PARIS A globe-spanning UN digital library seeking to display and explain the wealth of all human cultures has gone into operation on the Internet, serving up mankind’s accumulated knowledge in seven languages for students around the world.
James Billington, the librarian of Congress who launched the project four years ago, said the ambition was to make available on an easy-to-navigate site, free for scholars and other curious people anywhere, a collection of primary documents and authoritative explanations from the planet’s leading libraries.
The site, www.wdl.org, has put up the Japanese work that is considered the first novel in history, for instance, along with the Aztecs’ first mention of the Christ child in the New World and the works of ancient Arab scholars piercing the mysteries of algebra, each entry flanked by learned commentary. “There are many one-of-a-kind documents,” Billington said in an interview.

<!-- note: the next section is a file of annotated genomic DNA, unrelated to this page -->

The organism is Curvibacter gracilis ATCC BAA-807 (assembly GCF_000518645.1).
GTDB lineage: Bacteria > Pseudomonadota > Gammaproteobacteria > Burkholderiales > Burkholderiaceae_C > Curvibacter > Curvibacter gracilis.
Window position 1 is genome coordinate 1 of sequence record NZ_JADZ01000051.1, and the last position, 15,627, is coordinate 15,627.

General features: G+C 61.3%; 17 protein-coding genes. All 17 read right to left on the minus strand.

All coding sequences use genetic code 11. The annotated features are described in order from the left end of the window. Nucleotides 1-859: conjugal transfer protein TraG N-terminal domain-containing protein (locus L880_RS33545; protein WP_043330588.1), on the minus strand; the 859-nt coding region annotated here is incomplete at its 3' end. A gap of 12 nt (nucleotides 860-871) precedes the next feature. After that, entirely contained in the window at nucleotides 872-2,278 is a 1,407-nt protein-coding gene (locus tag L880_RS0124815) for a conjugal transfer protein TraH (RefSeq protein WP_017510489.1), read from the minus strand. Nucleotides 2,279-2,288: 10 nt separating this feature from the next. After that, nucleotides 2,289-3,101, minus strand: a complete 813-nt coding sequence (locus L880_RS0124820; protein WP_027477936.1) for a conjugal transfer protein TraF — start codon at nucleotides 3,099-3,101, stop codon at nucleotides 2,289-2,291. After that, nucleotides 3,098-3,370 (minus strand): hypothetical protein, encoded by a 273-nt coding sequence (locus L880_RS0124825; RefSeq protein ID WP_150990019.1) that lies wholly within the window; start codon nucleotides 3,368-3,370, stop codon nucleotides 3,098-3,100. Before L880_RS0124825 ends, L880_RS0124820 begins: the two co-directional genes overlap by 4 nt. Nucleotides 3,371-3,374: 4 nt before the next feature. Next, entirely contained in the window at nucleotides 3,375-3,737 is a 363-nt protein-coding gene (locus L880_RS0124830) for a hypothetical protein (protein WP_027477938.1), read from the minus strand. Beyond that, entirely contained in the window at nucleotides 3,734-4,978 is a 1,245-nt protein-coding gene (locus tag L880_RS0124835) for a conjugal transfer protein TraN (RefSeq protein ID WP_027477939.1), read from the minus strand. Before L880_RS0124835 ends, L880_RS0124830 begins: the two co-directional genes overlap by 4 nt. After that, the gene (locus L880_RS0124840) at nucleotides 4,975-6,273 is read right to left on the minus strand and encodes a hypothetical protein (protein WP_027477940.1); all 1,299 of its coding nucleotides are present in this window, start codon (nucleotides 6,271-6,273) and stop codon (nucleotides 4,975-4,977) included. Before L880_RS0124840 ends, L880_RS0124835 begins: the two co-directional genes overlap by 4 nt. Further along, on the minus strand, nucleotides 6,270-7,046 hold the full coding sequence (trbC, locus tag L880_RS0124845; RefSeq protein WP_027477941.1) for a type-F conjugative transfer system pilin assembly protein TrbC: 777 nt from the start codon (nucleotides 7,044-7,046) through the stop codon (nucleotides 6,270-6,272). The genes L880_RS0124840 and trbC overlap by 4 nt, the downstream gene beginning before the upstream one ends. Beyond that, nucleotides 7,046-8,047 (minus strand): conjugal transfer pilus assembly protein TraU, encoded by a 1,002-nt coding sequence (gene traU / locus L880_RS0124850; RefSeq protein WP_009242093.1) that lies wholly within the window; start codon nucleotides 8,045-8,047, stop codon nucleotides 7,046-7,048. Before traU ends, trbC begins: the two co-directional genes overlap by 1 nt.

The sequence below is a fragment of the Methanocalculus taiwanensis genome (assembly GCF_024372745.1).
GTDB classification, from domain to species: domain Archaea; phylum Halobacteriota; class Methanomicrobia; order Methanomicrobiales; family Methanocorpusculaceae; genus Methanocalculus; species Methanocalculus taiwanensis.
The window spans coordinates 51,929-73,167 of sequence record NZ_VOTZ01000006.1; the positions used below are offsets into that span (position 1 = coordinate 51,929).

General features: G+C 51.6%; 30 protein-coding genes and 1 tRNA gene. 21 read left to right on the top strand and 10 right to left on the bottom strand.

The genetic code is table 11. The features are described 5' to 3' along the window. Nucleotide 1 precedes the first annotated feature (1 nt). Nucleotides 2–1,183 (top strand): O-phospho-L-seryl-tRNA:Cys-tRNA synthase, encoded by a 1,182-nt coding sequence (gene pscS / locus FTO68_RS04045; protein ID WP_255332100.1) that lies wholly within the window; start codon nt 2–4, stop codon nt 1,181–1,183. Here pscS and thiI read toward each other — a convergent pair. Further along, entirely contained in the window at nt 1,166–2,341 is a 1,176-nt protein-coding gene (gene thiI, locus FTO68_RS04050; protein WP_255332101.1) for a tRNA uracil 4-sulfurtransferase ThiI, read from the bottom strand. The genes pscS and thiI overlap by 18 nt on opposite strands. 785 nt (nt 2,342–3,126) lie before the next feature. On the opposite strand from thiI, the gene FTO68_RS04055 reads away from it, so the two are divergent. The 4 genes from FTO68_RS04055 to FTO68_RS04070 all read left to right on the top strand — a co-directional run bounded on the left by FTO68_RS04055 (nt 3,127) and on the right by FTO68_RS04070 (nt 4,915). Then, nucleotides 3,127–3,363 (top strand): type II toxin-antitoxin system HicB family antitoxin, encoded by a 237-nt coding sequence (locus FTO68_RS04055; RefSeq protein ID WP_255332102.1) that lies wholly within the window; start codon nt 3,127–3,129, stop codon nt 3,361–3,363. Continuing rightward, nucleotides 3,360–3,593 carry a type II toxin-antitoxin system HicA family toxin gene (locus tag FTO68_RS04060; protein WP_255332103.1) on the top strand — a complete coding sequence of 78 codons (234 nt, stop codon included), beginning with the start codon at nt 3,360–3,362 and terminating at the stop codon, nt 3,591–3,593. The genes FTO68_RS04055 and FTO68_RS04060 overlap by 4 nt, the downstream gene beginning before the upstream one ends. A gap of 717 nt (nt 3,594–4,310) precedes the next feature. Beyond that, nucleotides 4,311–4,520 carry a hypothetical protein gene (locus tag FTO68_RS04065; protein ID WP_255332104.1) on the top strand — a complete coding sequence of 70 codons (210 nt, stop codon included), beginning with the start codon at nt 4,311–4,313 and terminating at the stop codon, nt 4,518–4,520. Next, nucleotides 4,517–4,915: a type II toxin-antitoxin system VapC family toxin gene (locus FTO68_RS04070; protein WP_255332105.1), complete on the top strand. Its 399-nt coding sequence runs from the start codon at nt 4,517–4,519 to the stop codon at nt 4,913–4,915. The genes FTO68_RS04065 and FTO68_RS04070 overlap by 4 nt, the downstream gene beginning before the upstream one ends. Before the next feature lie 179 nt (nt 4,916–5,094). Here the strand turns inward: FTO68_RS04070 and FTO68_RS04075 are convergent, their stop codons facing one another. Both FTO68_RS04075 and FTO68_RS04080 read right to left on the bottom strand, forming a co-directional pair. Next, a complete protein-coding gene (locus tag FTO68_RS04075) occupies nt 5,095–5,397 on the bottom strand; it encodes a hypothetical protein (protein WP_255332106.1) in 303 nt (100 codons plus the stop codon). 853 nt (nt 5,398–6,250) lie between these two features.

The World Digital Library, which was officially inaugurated Tuesday at the Paris headquarters of UNESCO, the UN Educational, Scientific and Cultural Organization, has started small, with about 1,200 documents and their explanations from scholars in Arabic, Chinese, English, French, Portuguese, Spanish and Russian. But it is designed to accommodate an unlimited number of such texts, charts and illustrations from as many countries and libraries as want to contribute.
“There is no limit,” Billington said. “Everybody is welcome.”
The main target is children, he added, building on the success among young people of the U.S. National Digital Library Program, which has been in operation at the Library of Congress since the mid-1990s.
By Edward Cody | The Washington Post